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Special Communication  |   September 2018
Does Osteopathic Manipulative Treatment Make a Neuropsychological Difference in Adults With Pain? A Rationale for a New Approach
Author Notes
  • From the Departments of Clinical Integration (Drs Rizkalla and Huntington-Alfano), Osteopathic Manipulative Medicine (Drs Henderson, Huntington-Alfano, and Heinking), and Physiology (Dr Henderson) at the Midwestern University/Chicago College of Osteopathic Medicine (Student Doctors Koronkiewicz, Knees, Hoffman, and Elahi and Dr Impens) in Downers Grove, Illinois, and from the Institute for Healthcare Innovation at Midwestern University in Downers Grove, Illinois (Dr Impens). 
  • Financial Disclosures: None reported. 
  • Support: This study was supported by grants from Midwestern University and the Chicago College of Osteopathic Medicine. 
  •  *Address correspondence to Mireille N. Rizkalla, MSc, PhD, Department of Clinical Integration, Midwestern University, 555 31st St, Downers Grove, IL 60515-1235. Email: mrizka@midwestern.edu
     
Article Information
Osteopathic Manipulative Treatment / Pain Management/Palliative Care
Special Communication   |   September 2018
Does Osteopathic Manipulative Treatment Make a Neuropsychological Difference in Adults With Pain? A Rationale for a New Approach
The Journal of the American Osteopathic Association, September 2018, Vol. 118, 617-622. doi:https://doi.org/10.7556/jaoa.2018.136
The Journal of the American Osteopathic Association, September 2018, Vol. 118, 617-622. doi:https://doi.org/10.7556/jaoa.2018.136
Web of Science® Times Cited: 2
Abstract

Cognitive impairment is common in patients with pain. While symptoms of pain are effectively treated with osteopathic manipulative treatment (OMT), the cognitive complaint is vastly ignored. Pain-induced cognitive dysfunction can be severe and is particularly apparent in working memory and attention. There is good reason to expect cognitive responsiveness to OMT. Previous research has reported the effects of OMT on related psychiatric outcomes, including relief from depression and anxiety, suggesting that OMT may produce more cortical benefits than is currently thought. The rationale to link OMT to cognition comes from the tenets of osteopathic medicine: body unity, homeostasis, and the structure-function relationship. The present article provides background evidence to support the hypothetical link between OMT and cognitive benefits and proposes a physiological mechanism of how OMT could exert its effect on cognition. Research strategies are discussed to test the hypotheses that are generated from the proposed theoretical framework.

The biopsychosocial approach considers biological, psychological, and social factors, as well as their interactions in the understanding of illness, treatment, and maintenance of health. Similar to the osteopathic tenets, an intervention on any of these components could have an effect on the others. Therefore, psychological treatments are not the only gateway to the psyche; manipulation can affect the psyche too. Our specific concept, that osteopathic manipulative treatment (OMT) and its resulting pain reduction helps cognition, falls within the range of ideas covered by these osteopathic concepts.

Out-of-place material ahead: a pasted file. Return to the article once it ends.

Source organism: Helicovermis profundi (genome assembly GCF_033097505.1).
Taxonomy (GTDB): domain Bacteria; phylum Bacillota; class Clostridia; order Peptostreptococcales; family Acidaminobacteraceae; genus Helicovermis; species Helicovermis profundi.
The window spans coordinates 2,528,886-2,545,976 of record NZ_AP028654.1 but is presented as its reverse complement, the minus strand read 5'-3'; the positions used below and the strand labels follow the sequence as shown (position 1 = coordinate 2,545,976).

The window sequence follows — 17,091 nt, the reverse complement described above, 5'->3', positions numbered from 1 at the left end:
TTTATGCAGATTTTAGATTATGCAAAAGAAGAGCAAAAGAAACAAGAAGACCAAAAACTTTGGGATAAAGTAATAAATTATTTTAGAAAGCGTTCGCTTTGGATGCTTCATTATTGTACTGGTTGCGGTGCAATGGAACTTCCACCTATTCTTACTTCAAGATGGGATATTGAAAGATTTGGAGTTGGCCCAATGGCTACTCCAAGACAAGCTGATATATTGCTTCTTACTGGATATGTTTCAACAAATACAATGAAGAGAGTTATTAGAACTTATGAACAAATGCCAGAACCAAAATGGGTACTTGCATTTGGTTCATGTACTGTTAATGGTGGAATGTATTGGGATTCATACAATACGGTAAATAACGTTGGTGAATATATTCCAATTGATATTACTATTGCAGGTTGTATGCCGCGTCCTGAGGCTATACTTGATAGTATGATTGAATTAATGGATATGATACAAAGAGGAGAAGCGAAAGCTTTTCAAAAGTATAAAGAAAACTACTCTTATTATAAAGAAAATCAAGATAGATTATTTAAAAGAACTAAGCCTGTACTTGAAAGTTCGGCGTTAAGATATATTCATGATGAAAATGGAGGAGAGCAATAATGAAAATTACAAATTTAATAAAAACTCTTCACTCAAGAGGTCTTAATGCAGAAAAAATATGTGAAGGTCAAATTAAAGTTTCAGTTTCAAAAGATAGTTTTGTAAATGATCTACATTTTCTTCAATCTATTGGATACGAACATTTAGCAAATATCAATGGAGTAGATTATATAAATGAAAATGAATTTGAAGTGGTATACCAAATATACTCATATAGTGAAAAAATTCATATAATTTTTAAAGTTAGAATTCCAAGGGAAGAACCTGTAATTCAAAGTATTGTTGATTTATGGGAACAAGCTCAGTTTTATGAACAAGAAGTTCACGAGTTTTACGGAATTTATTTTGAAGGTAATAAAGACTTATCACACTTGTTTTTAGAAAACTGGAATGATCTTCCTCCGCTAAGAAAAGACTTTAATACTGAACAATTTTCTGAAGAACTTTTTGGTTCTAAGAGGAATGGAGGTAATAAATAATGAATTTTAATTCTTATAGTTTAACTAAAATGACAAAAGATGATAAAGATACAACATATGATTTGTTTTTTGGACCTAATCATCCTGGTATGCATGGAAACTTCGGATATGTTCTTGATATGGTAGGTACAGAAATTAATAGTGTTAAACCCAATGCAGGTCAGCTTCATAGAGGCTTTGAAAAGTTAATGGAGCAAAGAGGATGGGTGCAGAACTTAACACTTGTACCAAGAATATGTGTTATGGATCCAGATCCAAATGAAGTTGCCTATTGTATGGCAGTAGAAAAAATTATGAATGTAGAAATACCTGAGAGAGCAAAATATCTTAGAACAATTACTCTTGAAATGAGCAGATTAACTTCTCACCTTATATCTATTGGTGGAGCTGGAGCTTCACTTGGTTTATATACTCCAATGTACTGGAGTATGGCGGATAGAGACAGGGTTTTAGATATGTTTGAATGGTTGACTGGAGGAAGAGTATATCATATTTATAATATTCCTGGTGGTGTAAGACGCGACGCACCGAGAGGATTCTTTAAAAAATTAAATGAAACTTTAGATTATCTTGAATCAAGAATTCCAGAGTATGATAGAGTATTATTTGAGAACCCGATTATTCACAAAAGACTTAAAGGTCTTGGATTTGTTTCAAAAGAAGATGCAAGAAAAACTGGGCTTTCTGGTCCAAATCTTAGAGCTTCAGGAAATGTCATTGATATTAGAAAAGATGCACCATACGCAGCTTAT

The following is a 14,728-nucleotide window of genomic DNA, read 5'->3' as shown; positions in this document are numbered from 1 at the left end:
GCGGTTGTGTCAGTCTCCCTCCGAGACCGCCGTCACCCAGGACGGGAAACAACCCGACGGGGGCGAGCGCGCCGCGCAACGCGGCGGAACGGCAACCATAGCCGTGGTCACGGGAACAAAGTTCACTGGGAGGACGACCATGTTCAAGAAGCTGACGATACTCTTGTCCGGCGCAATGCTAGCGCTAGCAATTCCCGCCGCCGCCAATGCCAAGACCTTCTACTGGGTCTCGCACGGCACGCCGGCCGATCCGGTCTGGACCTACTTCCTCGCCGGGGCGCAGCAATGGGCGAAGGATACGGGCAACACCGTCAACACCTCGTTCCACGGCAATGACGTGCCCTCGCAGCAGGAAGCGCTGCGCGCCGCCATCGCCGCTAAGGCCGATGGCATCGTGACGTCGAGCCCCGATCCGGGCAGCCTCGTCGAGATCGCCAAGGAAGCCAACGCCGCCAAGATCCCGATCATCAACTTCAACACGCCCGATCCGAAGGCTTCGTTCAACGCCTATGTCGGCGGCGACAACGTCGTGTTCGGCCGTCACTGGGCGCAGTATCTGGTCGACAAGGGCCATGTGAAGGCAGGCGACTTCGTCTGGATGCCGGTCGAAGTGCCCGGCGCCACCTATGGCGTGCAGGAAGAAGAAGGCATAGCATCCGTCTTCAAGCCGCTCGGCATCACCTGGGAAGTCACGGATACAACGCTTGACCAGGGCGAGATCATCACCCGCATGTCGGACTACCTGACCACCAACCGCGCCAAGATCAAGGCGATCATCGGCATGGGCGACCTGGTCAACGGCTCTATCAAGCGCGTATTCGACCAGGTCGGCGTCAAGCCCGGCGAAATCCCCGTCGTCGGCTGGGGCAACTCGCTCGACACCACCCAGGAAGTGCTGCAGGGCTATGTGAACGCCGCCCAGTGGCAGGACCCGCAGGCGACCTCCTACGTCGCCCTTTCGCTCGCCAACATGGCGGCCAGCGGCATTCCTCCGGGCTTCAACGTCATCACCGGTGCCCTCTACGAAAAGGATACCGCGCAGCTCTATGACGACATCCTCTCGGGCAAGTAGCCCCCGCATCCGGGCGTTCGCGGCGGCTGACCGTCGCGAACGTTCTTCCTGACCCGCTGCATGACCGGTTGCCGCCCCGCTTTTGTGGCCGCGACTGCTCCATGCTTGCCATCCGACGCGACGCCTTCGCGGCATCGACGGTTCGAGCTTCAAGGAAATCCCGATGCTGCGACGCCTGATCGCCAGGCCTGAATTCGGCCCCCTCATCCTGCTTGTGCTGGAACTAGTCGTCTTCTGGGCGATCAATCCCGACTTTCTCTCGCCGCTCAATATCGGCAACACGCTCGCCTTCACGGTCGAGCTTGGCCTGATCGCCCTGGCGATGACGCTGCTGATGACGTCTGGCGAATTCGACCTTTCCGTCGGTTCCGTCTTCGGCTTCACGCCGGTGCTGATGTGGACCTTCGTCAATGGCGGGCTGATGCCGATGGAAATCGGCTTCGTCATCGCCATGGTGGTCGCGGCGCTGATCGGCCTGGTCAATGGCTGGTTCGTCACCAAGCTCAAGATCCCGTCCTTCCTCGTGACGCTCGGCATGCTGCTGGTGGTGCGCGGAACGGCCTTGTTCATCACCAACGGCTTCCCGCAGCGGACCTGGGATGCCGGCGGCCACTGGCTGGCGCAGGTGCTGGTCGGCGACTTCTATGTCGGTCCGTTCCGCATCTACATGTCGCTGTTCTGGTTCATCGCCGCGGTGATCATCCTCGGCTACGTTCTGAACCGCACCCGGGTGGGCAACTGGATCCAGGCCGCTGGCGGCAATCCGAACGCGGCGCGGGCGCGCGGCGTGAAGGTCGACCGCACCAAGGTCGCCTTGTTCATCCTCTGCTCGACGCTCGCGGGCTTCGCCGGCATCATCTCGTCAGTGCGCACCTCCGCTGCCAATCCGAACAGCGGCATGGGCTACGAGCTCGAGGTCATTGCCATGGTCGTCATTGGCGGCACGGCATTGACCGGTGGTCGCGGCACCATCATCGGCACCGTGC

The idea of a bi-directional, reciprocal interaction of systems is not a new concept in osteopathic medicine. The reciprocal interaction of systems explains why OMT can improve diverse conditions that are seemingly unrelated to the musculoskeletal system, such as otitis media, asthma, infantile colic, irritable bowel syndrome, and chronic obstructive pulmonary disease.1 System interrelatedness also provides an explanation as to why OMT has multiple neurophysiological effects. For example, neurochemically, OMT can stimulate cannabinoid receptors in the brain by increasing serum levels of anandamide.2 Neurofunctionally, OMT can affect functional connectivity between brain regions involved in modulating pain experience.3 Collectively, these effects create the emergence of neuronal outcomes that are greater than what would be expected from a biomedical perspective. 
One systematic review4 of the psychological response to spinal manipulation reported improvement in psychiatric outcomes such as depression and anxiety, suggesting that OMT may produce a wider scope of benefits to cortical functioning than is currently thought. To our knowledge, there is no research that reports the cognitive outcomes of OMT. This article is intended to provide the rationale for research to investigate the mechanisms that link the cognitive components of pain, cognitive function, and OMT. 
Pain Causes Cognitive Impairment
The increasing prevalence of pain-related illnesses has resulted in a heightened interest in the effects of pain on cognitive function.5 Jorge et al6 showed that nearly 80% of patients with chronic pain complain of cognitive impairment, and Weiner et al7 found that greater pain intensity was associated with lower neuropsychological performance. That chronic pain could significantly impede cognitive function has long been shown in the literature. The cognitive profiles of patients with pain appear to mimic those of patients with cortical dementia, presumably because chronic pain impinges on the fronto-parietal networks.8 Deficits are particularly apparent in working memory9 and attention,10 with several imaging models of how this impedance occurs.8 A 2013 meta-analysis9 showed that compared with healthy controls, patients with pain are expected to have a decline in working memory and attention by an effect of 0.47 and 0.52 (Cohen d), respectively, representing clinically relevant implications.